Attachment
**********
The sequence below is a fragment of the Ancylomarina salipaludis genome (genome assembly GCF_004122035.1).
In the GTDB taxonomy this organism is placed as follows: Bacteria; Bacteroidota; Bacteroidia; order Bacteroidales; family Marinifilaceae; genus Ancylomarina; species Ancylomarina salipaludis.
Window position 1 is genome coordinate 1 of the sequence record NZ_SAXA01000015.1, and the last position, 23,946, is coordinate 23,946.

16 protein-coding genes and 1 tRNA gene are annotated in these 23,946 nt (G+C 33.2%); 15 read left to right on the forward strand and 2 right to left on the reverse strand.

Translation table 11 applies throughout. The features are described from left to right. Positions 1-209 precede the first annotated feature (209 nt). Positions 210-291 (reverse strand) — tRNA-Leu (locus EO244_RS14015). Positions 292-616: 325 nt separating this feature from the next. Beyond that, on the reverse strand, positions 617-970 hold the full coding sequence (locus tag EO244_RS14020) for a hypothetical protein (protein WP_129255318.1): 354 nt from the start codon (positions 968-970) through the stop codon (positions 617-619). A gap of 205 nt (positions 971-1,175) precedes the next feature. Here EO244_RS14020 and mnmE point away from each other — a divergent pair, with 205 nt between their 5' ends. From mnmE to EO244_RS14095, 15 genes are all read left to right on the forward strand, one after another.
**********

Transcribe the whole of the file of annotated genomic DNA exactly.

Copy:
The sequence below is a fragment of the Ancylomarina salipaludis genome (genome assembly GCF_004122035.1).
In the GTDB taxonomy this organism is placed as follows: Bacteria; Bacteroidota; Bacteroidia; order Bacteroidales; family Marinifilaceae; genus Ancylomarina; species Ancylomarina salipaludis.
Window position 1 is genome coordinate 1 of the sequence record NZ_SAXA01000015.1, and the last position, 23,946, is coordinate 23,946.

16 protein-coding genes and 1 tRNA gene are annotated in these 23,946 nt (G+C 33.2%); 15 read left to right on the forward strand and 2 right to left on the reverse strand.

Translation table 11 applies throughout. The features are described from left to right. Positions 1-209 precede the first annotated feature (209 nt). Positions 210-291 (reverse strand) — tRNA-Leu (locus EO244_RS14015). Positions 292-616: 325 nt separating this feature from the next. Beyond that, on the reverse strand, positions 617-970 hold the full coding sequence (locus tag EO244_RS14020) for a hypothetical protein (protein WP_129255318.1): 354 nt from the start codon (positions 968-970) through the stop codon (positions 617-619). A gap of 205 nt (positions 971-1,175) precedes the next feature. Here EO244_RS14020 and mnmE point away from each other — a divergent pair, with 205 nt between their 5' ends. From mnmE to EO244_RS14095, 15 genes are all read left to right on the forward strand, one after another.